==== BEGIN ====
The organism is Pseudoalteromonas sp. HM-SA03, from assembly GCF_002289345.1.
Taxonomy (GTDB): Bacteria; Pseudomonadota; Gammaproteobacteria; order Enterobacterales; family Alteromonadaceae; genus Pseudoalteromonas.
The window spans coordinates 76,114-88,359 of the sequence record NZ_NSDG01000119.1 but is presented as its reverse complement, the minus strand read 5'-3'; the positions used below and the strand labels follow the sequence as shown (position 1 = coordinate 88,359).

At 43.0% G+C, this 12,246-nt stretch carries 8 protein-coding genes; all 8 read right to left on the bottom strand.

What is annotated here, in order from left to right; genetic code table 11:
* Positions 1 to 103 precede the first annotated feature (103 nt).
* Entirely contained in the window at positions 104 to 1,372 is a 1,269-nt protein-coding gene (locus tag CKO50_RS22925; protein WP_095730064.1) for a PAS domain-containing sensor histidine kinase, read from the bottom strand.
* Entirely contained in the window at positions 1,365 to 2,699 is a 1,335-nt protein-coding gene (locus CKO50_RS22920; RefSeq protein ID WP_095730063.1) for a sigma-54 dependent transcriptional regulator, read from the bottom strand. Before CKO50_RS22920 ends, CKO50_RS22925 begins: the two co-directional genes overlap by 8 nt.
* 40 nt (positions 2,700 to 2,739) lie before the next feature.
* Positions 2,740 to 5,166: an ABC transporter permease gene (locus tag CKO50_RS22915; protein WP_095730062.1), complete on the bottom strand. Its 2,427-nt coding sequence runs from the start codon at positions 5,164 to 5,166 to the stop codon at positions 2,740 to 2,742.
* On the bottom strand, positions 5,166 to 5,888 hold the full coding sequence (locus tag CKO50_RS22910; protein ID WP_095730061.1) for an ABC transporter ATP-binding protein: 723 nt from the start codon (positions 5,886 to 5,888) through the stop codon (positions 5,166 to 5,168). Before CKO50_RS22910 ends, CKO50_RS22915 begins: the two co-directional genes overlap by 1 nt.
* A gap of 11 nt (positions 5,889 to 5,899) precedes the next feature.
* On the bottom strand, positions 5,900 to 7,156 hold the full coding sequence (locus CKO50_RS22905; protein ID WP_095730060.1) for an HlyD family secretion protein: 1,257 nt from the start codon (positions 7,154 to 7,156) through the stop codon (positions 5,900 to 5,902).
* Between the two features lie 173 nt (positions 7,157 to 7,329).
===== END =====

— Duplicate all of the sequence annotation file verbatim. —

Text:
The organism is Pseudoalteromonas sp. HM-SA03, from assembly GCF_002289345.1.
Taxonomy (GTDB): Bacteria; Pseudomonadota; Gammaproteobacteria; order Enterobacterales; family Alteromonadaceae; genus Pseudoalteromonas.
The window spans coordinates 76,114-88,359 of the sequence record NZ_NSDG01000119.1 but is presented as its reverse complement, the minus strand read 5'-3'; the positions used below and the strand labels follow the sequence as shown (position 1 = coordinate 88,359).

At 43.0% G+C, this 12,246-nt stretch carries 8 protein-coding genes; all 8 read right to left on the bottom strand.

What is annotated here, in order from left to right; genetic code table 11:
* Positions 1 to 103 precede the first annotated feature (103 nt).
* Entirely contained in the window at positions 104 to 1,372 is a 1,269-nt protein-coding gene (locus tag CKO50_RS22925; protein WP_095730064.1) for a PAS domain-containing sensor histidine kinase, read from the bottom strand.
* Entirely contained in the window at positions 1,365 to 2,699 is a 1,335-nt protein-coding gene (locus CKO50_RS22920; RefSeq protein ID WP_095730063.1) for a sigma-54 dependent transcriptional regulator, read from the bottom strand. Before CKO50_RS22920 ends, CKO50_RS22925 begins: the two co-directional genes overlap by 8 nt.
* 40 nt (positions 2,700 to 2,739) lie before the next feature.
* Positions 2,740 to 5,166: an ABC transporter permease gene (locus tag CKO50_RS22915; protein WP_095730062.1), complete on the bottom strand. Its 2,427-nt coding sequence runs from the start codon at positions 5,164 to 5,166 to the stop codon at positions 2,740 to 2,742.
* On the bottom strand, positions 5,166 to 5,888 hold the full coding sequence (locus tag CKO50_RS22910; protein ID WP_095730061.1) for an ABC transporter ATP-binding protein: 723 nt from the start codon (positions 5,886 to 5,888) through the stop codon (positions 5,166 to 5,168). Before CKO50_RS22910 ends, CKO50_RS22915 begins: the two co-directional genes overlap by 1 nt.
* A gap of 11 nt (positions 5,889 to 5,899) precedes the next feature.
* On the bottom strand, positions 5,900 to 7,156 hold the full coding sequence (locus CKO50_RS22905; protein ID WP_095730060.1) for an HlyD family secretion protein: 1,257 nt from the start codon (positions 7,154 to 7,156) through the stop codon (positions 5,900 to 5,902).
* Between the two features lie 173 nt (positions 7,157 to 7,329).